Indians are a nation who seems to be lusting, esurient, desperate and yearning for Gods and demi gods. We make Gods out of stone, marble, drift wood and even mortals- lucky are the ones amongst us upon whom we thrust that status often to their glee. These idiosyncrasies are a lesser matter when compared to the outrage we express over iconoclasm and even honest analysis and discussion about the human Gods we made. Their infractions are seldom examined or condemned.
Recent times have seen a liberal dose of critical analysis of Gandhi -bashing as some call it - Mahatma ‘bashing’ (sic) criticism. We thrust upon him a status akin to God’s, the most revered, the infallible mortal, the holy man, Mahatma, the spartan saint, who lived in our midst. The eulogy in the words of Albert Einstein, and which strikes reverberantly, “Generations to come will scarce believe that such a one as this in flesh and blood walked upon this earth”. Correspondingly there has been fierce defence of Mohandas Karamchand Gandhi- vociferous indignation of any criticism of Gandhi, his utterances, philosophy,or his life.
Why Gandhi alone, we have other mortal Gods to whom we prostrate, let us be hugged and kissed, watch them agape and resent bitterly and sometimes hysterically when they are criticised. We automatically are tuned to become agitated, flustered and resent when our beliefs, faith and fantasies are questioned, are seemed to be threatened by scholarly dissection and argument. We fret and accuse of betrayal, irreverence and rudeness when the comparative cocoon that we built is exposed or threatened.
We made a living God of Sachin Tendulkar the cricketer. When an international Tennis player innocently admitted that she is not aware who this Tendulkar is, cudgels where raised in India and virtual stones were pelted at the tennis player for her audacious admission. Remember cricket is played by a miniscule number of countries when compared to the vast appeal of Tennis. We let Tendulkar hijack a whole nation and cricket insisting and wrenching what he wanted- a farewell series a swan song. And like Nehru’s famous “tryst with destiny” speech, we broadcast live Tendulkar’s 45 minutes grandiloquence from the stadium. We even recast the stands at the stadium to accommodate his mother so she could watch him play from a comfortable vantage point. We awarded him the responsibility as the Member of Parliament and he rubbished it with callousness. We seem to believe that other countries and people are not blessed with legends.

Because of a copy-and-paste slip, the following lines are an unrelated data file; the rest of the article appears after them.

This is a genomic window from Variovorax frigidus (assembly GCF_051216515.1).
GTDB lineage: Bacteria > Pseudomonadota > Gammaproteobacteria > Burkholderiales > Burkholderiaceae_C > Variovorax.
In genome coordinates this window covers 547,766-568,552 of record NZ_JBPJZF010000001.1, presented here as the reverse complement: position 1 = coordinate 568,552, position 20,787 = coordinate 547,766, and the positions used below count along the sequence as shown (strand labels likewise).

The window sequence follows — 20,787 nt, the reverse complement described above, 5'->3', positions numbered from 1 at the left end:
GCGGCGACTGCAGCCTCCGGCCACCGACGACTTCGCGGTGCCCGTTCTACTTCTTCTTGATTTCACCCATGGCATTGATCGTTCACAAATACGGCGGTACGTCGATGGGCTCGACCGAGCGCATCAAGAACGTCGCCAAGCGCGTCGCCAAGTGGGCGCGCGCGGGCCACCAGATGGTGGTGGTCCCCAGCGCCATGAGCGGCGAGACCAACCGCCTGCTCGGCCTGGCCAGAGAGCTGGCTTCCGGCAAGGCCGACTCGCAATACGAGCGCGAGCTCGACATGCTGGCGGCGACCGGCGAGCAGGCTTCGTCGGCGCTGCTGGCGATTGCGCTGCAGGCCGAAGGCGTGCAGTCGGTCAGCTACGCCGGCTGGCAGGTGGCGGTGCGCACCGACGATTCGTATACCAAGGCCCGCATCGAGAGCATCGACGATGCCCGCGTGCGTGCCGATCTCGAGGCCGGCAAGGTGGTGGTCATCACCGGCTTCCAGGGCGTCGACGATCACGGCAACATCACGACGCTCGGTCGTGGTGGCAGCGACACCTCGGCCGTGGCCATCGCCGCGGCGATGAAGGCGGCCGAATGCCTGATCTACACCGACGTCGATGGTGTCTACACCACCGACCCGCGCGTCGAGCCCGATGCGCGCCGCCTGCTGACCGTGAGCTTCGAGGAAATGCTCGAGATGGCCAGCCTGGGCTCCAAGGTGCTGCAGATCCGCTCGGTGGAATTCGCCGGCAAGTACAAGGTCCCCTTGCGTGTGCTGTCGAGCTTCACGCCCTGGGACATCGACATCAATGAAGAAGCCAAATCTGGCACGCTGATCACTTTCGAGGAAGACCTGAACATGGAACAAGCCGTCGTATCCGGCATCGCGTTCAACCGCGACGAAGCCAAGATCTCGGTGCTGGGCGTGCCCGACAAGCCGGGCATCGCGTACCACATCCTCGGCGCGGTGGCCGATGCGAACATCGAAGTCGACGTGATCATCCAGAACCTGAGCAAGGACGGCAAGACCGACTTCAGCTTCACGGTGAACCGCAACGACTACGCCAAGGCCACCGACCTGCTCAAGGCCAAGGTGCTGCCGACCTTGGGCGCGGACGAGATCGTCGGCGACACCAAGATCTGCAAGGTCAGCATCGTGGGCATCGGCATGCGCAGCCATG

We cast away old and disenabled parents in the streets of farway strange towns and in the insensitive cruelty of temple towns and run after fat over fed cow like women and men whom we elevated to pedestals and anointed them as living Gods. We run to them hallucinated and gets intoxicated when they hug us supposedly washing away our sins and agonies. We resist any probity in their lives and in the conduct of the vast empire they deftly built and sustain out of our imbecility and blindness.
Arundhati Roy’s recent comments on Gandhi in a lecture led to hoarsely resentment and accusations of blasphemy. Poet and respected social & environmental activist Sugatha Kumari, a Gandhi fan herself shot off a center page article in a daily rebutting Arundhati’s irreverence of the Mahatma and demanding, even pleading kindness, respect and an iota of reverence are shown to Gandhi; his life be seen as a beacon of unflinching struggle in the path of truth and nobility.